Thursday, 11 March 2021
- UK feed wheat futures had small losses yesterday with old crop (May-21) falling £0.55/t, to £205.00/t. New crop (Nov-21) futures closed down £0.35/t, at £170.75/t.
- US wheat futures also weakened slightly yesterday with May-21 down $1.47/t, to $239.75/t. The Dec-21 contract closed down $1.75/t, at $238.56/t. The May-21 maize futures contract had its second consecutive day of loses, down a further $4.63/t to $210.23/t.
- Dryness in Argentina throughout February and into March, has led to Rosario Grains Exchange cutting a further 4Mt off its soyabean production forecast, now at 45Mt. The lack of rains has impacted both area and yields.
- FranceAgriMer have raised their monthly forecast of French soft wheat stocks by over 100Kt, to 2.7Mt. This is due to a cut in exports within the European Union.
China have a need, a need for feed
The rally in the price of feed grains in 2021 has largely been driven by an aggressive import campaign from China. This is because African Swine Fever (ASF) decimated their pig herd, and they are now actively rebuilding it.
The price support looks set to continue with Chinese demand for feed likely to remain into the new crop.
That said, it is important to remember that there are a number of factors that could influence the strength of any price support. Including South American crop development and US plantings.
With a small domestic carry over and likely average production in the UK next season, we are going to be net importers. This means we will have to price at import parity and therefore our prices will be largely influenced by what happens on the global market.
This article will look at the impact of this strong import demand on grain prices so far, and how it could affect prices going into the new crop, and beyond.
During 2019, ASF wiped out roughly half of China’s 400 million-head pig herd. As the world’s largest pig producers, this left a protein gap of approximately 25Mt, which hugely impacted the trade flows of proteins around the globe. In 2020, China imported 5.6Mt of pig meat (including offal) this is over double the previous 5-year average (2015-19) of 2.4Mt.
China rebuilding its herd
In December 2020, China announced that their pig herd had grown faster than anticipated, reaching 90% of pre-ASF levels.
However, it is anticipated that China won’t have to fully re-build their breeding herd. China are importing sows from Denmark with better genetics. These more prolific sows will increase the average litter size, with less sows needed to achieve the same number of offspring.
In 2020, China imported 1,483t of live breeding sows, compared to 51t in 2019. The previous 5-year average (2014-18) was 436t.
Can we believe data around the rebuild?
There are question marks over the reliability of figures from China. In September, the Chinese Ministry of Agriculture posted a notice flagging issues they have in gathering statistics on animals.
Further to this, the high price of Chinese pork at present, the strong level of Chinese protein imports and the resurgence of ASF, also raise questions about how big the Chinese pig herd truly is.
Changing shape of demand
Alongside growth in the herd itself, the shape of demand could be shifting. We have seen the introduction of large, multi-storey pig units, and a move away from the traditional back yard pig herd.
This has led to increased demand for compound feed, and therefore feed grain straights to produce it. So, this could mean that even if the pig herd doesn’t return quite to its previous size there may still be an increased demand for feed grains.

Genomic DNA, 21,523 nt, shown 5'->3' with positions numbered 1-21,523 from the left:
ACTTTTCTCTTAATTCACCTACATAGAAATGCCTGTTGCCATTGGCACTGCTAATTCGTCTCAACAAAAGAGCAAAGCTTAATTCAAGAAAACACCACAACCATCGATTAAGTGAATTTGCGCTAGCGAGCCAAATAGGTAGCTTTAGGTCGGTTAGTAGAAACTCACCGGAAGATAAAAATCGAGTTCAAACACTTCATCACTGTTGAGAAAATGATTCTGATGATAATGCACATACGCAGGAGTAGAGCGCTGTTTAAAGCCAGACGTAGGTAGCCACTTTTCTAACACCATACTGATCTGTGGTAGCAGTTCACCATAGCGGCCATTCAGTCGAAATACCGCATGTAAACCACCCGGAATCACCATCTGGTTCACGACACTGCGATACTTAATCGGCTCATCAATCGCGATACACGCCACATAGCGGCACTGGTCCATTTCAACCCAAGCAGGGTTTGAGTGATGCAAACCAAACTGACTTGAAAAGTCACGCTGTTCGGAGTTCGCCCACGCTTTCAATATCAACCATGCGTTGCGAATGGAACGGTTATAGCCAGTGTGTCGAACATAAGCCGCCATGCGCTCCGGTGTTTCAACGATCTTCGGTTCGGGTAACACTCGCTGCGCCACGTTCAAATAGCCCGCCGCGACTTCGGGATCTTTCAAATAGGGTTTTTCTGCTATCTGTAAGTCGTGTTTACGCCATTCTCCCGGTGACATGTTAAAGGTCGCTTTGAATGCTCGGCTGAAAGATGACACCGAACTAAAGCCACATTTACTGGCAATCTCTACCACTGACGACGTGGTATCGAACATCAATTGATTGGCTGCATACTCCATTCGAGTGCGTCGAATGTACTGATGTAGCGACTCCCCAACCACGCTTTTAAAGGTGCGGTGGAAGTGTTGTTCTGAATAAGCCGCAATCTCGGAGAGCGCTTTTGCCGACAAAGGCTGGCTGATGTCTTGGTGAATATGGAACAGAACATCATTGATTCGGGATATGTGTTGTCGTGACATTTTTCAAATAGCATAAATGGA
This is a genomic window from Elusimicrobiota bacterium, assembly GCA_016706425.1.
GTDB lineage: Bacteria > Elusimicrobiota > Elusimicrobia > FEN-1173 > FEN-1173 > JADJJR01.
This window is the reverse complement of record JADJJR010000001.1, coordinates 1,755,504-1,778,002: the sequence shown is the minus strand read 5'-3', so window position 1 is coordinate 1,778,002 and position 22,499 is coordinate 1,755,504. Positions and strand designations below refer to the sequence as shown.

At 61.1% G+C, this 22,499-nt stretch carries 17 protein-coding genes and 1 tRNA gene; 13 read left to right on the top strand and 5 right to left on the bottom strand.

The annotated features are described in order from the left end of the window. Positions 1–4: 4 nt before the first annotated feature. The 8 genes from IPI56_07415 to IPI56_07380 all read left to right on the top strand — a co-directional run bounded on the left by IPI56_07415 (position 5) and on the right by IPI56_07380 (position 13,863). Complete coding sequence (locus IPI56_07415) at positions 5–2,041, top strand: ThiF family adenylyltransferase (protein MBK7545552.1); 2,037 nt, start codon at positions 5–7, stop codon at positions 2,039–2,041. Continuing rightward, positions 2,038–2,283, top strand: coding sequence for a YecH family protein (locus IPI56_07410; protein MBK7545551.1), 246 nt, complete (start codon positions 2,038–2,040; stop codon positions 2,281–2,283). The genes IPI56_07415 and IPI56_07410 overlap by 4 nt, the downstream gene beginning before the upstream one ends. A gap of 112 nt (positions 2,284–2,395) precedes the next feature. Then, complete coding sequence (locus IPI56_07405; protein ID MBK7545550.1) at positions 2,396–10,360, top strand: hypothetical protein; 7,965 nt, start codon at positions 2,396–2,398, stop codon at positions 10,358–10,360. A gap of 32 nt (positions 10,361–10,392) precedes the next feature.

How has this affected feed grain imports throughout the 2020/21 season?
With the expansion of the pig herd comes the need for feed. Chinese maize imports in 2020 reached 11.3Mt. This is over double the 4.8Mt imported in 2019. In December alone, 2.25Mt of the total figure was imported, showing continued strong demand. This coincided with Chinese maize futures hitting record highs.
Wheat and Meslin imports were at 8.2Mt, again more than double 2019 levels (3.2Mt). Soyabean imports hit 100.3Mt in 2020, compared to 88.6Mt in 2019.
This strong buying by China for feed and stock building has supported global grain prices so far. This support has been especially strong since the beginning of 2021.
How may it affect the price of feed grains into next season?
Pig feed production is still increasing. In January 2021 feed production was 8% higher than in December 2020 and 80.21% ahead of the same month in 2020. Although, it is important to note that the Chinese New Year in 2020 fell in the second half of January.
With China’s overall feed demand forecast by the USDA to increase by 15.6Mt in 2020/21, compared with the previous year, there is a 23Mt maize deficit. This will be covered by imports and Chinese maize reserves. As such maize will likely be tight into the new marketing year.
When looking at what imports have been booked for the remainder of this season, for maize there are 11.7Mt of US exports still to deliver in 2020/21, with China’s total commitment at 18.7Mt.
For soyabeans, there is a 1.3Mt commitment still to be delivered for this season. China’s total commitment of soyabeans from the US in 2020/21 is 35.8Mt. There is already 2.3Mt booked by China for next year, the most for this point in the season since 2013/14.
What could change this?
Of course, there are a number of factors that could prevent a continuing rally of feed grains. Firstly, we could see bumper harvests in South America and the US which means supply can cover, or even exceed demand.
Further, China is actively building their own stocks of feed grains, and if they have a good harvest next year, they may not have such a large demand for imports.
Finally, we will also need to watch the ongoing situation with the new strain of ASF, and its impacts on the Chinese pig herd.
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